Robotron: 2084

Robotron: 2084The Game: In the year 2084, all hell has broken loose on Earth. Robotic servants, created to perform dangerous tasks and defend their human creators, have decided they can do without their masters. The robots have evolved into new and terrifying varieties – the ever-multiplying Ground Roving UNit Terminators (GRUNTs), indestructible Hulks, self-replicating Quarks and Tanks, and most horrfying of all, the Brain robots, which capture humans and reprogram them into super-fast killing machines. And the only thing protecting the last remaining survivors of homo sapiens is your strength, endurance and cunning. (Atari, 1984 [released in 1987])

Memories: Robotron, like Zaxxon, was one of those holy grails of the early home video game industry, a game that seemed almost impossible to translate to a home console properly, and yet would reward anyone who succeeded in that endeavour with a legion of satisfied consumers.

Robotron: 2084Atari had already given the game one shot, with a 5200 edition that came with an ingenious brace to hold both joysticks together, offering one of the very few attempts to replicate the arcade game’s double-joystick control scheme. But the 5200 version of Robotron also included a heaping helping of surprisingly clunky graphics, with every character on the screen suddenly seeming to gain weight. And while Atarisoft’s version of Robotron for the Apple II solved the problem of porky pixels, it diminshed the game in an even more critical way by limiting players to firing only in the direction that they were facing. It may work for a few levels in Berzerk, but the one-joystick method won’t keep you alive for more than a few seconds in Robotron. (To set the record straight, it is possible to have multidirectional firepower in the Apple II version, but it requires mastering the MAME-esque use of two confusing sets of keys on the Apple keyboard.)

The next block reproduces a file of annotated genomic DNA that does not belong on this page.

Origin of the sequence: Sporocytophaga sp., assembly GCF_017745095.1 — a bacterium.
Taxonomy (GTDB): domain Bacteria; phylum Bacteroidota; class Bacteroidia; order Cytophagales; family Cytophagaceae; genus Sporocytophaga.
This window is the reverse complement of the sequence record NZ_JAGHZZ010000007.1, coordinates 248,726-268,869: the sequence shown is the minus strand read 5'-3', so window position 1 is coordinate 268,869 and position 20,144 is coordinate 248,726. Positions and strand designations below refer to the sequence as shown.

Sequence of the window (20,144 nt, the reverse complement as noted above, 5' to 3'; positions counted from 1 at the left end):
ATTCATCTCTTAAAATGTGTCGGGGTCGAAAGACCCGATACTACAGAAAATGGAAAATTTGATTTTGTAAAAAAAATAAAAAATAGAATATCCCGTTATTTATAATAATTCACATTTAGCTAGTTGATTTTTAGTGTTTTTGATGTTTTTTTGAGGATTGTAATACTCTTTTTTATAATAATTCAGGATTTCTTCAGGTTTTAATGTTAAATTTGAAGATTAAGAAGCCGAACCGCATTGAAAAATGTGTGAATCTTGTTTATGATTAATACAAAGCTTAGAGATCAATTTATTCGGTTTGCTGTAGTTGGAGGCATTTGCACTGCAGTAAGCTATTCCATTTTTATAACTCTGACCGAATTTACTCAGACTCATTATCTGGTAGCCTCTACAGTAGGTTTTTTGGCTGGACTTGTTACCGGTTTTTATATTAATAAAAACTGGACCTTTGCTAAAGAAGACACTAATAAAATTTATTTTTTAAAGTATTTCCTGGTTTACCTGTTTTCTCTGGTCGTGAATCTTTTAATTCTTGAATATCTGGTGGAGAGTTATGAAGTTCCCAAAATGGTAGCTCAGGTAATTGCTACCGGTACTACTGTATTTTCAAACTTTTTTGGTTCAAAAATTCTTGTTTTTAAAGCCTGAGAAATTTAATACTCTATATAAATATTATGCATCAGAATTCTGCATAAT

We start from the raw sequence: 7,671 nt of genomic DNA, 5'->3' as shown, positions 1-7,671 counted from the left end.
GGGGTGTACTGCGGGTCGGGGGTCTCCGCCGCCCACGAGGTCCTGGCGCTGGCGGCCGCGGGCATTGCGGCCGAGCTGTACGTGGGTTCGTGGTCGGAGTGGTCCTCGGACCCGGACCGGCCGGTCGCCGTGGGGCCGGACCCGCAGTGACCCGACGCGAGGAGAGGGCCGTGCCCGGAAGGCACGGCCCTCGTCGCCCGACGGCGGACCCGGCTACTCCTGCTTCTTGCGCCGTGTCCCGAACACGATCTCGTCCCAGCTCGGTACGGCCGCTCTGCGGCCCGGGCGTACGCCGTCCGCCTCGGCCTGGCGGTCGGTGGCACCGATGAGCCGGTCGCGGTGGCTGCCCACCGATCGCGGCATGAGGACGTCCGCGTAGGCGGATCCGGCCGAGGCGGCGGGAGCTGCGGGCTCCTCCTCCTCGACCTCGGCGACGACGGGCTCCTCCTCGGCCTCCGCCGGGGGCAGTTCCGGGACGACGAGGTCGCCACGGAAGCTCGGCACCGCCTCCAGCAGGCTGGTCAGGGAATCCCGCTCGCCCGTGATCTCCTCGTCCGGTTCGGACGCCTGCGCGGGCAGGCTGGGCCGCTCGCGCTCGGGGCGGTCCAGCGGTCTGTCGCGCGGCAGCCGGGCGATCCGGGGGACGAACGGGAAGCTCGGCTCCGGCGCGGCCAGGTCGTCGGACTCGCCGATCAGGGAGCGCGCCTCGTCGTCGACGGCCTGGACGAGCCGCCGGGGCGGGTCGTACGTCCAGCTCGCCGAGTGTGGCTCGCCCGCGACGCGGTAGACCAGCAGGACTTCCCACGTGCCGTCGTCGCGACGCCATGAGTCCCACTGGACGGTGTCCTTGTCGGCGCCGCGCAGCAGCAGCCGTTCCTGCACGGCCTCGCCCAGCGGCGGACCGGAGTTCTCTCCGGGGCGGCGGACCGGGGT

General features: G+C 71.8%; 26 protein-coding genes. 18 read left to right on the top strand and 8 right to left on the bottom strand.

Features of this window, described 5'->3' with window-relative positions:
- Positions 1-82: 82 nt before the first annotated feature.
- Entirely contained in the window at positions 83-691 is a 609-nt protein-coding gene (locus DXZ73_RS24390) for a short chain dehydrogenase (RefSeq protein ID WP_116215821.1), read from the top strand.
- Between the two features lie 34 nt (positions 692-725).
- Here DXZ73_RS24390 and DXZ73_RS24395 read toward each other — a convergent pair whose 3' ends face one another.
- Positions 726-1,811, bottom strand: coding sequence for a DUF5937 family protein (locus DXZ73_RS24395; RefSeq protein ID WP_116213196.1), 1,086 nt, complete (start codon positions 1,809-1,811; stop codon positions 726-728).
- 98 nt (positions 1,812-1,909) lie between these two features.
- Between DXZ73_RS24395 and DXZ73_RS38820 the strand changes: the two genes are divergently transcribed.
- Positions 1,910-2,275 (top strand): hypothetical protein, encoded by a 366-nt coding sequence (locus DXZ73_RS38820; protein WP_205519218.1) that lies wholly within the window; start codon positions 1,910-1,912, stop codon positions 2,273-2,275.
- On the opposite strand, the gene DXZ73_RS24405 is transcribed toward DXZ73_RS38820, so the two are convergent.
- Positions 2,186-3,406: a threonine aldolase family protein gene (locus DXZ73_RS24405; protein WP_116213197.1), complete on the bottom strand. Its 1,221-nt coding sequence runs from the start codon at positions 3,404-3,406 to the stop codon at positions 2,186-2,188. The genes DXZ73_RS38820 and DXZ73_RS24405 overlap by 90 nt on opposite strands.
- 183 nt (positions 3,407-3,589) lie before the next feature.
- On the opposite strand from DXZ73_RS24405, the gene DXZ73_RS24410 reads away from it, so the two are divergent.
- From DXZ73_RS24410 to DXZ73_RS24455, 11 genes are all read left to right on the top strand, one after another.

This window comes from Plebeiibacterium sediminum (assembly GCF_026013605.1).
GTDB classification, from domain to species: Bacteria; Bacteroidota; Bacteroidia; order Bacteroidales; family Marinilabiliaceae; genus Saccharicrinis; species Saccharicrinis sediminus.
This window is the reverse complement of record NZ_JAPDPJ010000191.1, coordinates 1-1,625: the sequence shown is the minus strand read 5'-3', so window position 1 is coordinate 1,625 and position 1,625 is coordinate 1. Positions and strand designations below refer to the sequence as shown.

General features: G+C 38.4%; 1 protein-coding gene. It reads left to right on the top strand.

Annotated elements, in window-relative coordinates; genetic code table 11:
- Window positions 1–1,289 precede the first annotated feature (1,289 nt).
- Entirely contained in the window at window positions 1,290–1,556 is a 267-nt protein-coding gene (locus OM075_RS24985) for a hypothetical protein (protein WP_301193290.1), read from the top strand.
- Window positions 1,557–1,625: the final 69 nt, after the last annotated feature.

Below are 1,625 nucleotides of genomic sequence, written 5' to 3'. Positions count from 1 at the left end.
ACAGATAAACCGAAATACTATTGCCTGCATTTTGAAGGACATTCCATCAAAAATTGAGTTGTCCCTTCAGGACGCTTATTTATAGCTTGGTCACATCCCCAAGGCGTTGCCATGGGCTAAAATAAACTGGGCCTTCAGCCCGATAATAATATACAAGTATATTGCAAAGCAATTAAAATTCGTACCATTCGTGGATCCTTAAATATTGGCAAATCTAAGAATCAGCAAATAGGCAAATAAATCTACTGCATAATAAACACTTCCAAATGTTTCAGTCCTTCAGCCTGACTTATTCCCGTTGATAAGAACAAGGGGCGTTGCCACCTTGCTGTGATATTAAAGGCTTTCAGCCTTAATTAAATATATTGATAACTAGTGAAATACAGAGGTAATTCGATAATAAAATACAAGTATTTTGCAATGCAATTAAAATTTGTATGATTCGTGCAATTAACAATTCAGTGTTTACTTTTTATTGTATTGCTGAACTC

Robotron: 2084But that’s the limitation that they decided to endure with the 7800 edition, which once again left you firing only in the direction you were facing. A double-joystick option is available – but it’s all but useless without a double-joystick brace.

On the upside, however, the 7800 Robotron boasts some almost arcade-perfect sound, as well as smoother controls than the home computer version. The real star of the show, though, is its demo/attract mode, which shows the computer playing an absolutely kick-ass game, firing in directions the character isn’t facing, and cimbing all the way up to the Tank levels without losing so much as a single life. Bollocks, I say! Don’t demo the game like that Robotron: 2084unless you can actually play it like that. I know that attract-modes-that-make-it-look-easy are a permanent staple of video games, both home and at the arcade, old and new, 3 quartersbut this one, for all intents and purposes, cheats.

Still, until emulation came along on the PC and Playstation, this was the closest anyone was going to get to playing Robotron at home.

About Earl Green

I'm the webmaster and creator of theLogBook.com and its video game museum "sub-site", Phosphor Dot Fossils.
Bookmark the permalink.

Comments are closed

  • IP Disclaimer

    All game names, terminology, logos, screen shots, box art, and all related characters and placenames are the property of the games' respective intellectual property holders. The articles herein are not intended to infringe upon their copyright in any way. The author(s) make no attempt - in using the names described herein - to supercede the copyrights of the copyright holders, nor are these articles officially sanctioned, licensed, or endorsed by the games' creators or publishers.